The Young Lions (film)

The Young Lions

Theatrical release poster
Directed by Edward Dmytryk
Produced by Al Lichtman
Screenplay by Edward Anhalt
Based on The Young Lions
1948 novel
by Irwin Shaw
Starring Marlon Brando
Montgomery Clift
Dean Martin
Music by Hugo Friedhofer
Cinematography Joseph MacDonald
Edited by Dorothy Spencer
Distributed by Twentieth Century-Fox
Release dates
  • April 2, 1958 (1958-04-02)
Running time
167 minutes
Country United States
Language English
Budget $3.55 million[1]
Box office $4.48 million (US/ Canada rentals) [2]

The Young Lions is a 1958 American CinemaScope war drama film directed by Edward Dmytryk, based upon the 1948 novel of the same name by Irwin Shaw, and starring Marlon Brando, Montgomery Clift, and Dean Martin.


German ski instructor Christian Diestl (Marlon Brando) is hopeful that Adolf Hitler will bring new prosperity to Germany, so when war breaks out he joins the army as a lieutenant. Dissatisfied with police duty in Paris, he requests to be transferred and is assigned to the front in North Africa. He sees what the war has done to his captain (Maximilian Schell) and the captain's wife (May Britt), and he is sickened by their behavior.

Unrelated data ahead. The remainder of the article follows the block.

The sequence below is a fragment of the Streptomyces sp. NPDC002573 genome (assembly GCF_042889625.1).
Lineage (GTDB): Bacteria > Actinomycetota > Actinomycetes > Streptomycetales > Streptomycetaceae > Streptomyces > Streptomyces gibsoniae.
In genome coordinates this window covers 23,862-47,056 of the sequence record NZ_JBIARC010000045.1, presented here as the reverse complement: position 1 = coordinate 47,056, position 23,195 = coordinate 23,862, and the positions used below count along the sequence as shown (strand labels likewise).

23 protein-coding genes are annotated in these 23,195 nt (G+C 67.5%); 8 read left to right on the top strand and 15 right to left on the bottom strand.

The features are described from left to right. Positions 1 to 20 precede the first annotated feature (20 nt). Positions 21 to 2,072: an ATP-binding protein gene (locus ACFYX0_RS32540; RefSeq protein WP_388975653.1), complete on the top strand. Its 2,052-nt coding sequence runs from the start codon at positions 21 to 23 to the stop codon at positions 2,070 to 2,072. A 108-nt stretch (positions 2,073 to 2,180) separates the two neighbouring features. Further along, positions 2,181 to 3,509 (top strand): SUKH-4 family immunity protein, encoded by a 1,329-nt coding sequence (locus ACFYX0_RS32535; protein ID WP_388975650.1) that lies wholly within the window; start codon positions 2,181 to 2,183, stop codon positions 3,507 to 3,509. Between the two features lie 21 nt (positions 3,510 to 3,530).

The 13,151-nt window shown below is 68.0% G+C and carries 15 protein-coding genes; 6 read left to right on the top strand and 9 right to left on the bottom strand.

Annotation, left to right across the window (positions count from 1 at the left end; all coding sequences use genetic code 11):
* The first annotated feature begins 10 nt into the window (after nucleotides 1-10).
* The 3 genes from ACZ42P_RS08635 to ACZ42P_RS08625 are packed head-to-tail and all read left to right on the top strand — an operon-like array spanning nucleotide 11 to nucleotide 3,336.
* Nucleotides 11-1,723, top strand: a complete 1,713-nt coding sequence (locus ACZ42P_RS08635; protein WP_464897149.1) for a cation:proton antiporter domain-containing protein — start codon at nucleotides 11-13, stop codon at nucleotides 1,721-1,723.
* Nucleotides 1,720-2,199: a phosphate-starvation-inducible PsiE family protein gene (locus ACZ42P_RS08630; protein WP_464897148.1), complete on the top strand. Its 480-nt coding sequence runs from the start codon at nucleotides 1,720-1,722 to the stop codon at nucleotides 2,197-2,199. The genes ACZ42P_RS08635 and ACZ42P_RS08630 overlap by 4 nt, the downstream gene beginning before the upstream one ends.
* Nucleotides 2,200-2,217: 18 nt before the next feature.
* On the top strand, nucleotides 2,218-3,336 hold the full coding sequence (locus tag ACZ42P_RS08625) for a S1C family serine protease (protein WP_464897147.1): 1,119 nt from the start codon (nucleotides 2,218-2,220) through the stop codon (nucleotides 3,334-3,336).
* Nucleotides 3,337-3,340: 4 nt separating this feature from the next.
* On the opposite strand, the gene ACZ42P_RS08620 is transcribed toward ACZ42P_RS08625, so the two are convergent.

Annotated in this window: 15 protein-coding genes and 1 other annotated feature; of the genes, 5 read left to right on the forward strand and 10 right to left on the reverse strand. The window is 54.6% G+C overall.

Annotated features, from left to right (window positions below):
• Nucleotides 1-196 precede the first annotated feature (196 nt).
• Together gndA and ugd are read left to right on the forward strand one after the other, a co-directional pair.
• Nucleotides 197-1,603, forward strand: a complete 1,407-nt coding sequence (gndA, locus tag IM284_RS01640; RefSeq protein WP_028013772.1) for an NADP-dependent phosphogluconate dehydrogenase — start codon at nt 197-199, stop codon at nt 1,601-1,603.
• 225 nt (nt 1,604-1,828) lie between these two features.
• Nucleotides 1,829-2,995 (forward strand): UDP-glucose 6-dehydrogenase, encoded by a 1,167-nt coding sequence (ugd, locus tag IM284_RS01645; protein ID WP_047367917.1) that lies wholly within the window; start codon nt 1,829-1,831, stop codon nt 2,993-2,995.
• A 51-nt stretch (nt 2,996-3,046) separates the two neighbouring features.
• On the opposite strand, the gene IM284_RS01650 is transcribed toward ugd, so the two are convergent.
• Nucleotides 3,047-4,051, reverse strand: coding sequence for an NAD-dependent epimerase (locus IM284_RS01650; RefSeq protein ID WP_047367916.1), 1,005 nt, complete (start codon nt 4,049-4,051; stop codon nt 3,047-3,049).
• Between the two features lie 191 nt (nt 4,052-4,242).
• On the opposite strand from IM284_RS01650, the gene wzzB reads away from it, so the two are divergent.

Michael Whiteacre (Dean Martin) and Noah Ackerman (Montgomery Clift) befriend each other during their U.S. Army draft physical examination and attend basic training together.They are then stationed in London. Michael is in show business and romantically involved with socialite Margaret Freemantle (Barbara Rush) who, coincidentally, in 1938 dated Christian in the Bavarian Alps where she spent her skiing vacation. She was upset by his Nazi beliefs and deserted him on New Year's Eve to return to Michael.

Noah, who is Jewish and employed as a junior department store clerk, attends a party Michael throws, where he meets Hope Plowman (Hope Lange). She falls in love with him and introduces her fiancé to her provincial father, who doesn't like Jews but has never met one. After a chat with Noah, the father approves of the marriage.

In the service, a commanding officer and some of the tough guys in his company try to bully Noah and demonstrate their bigotry. Noah gains the respect of the enlisted men by standing up to them in a series of fist fights, even though he's much smaller and often badly hurt. Authorities however discover Noah's deprived situation, and court-martial his officer.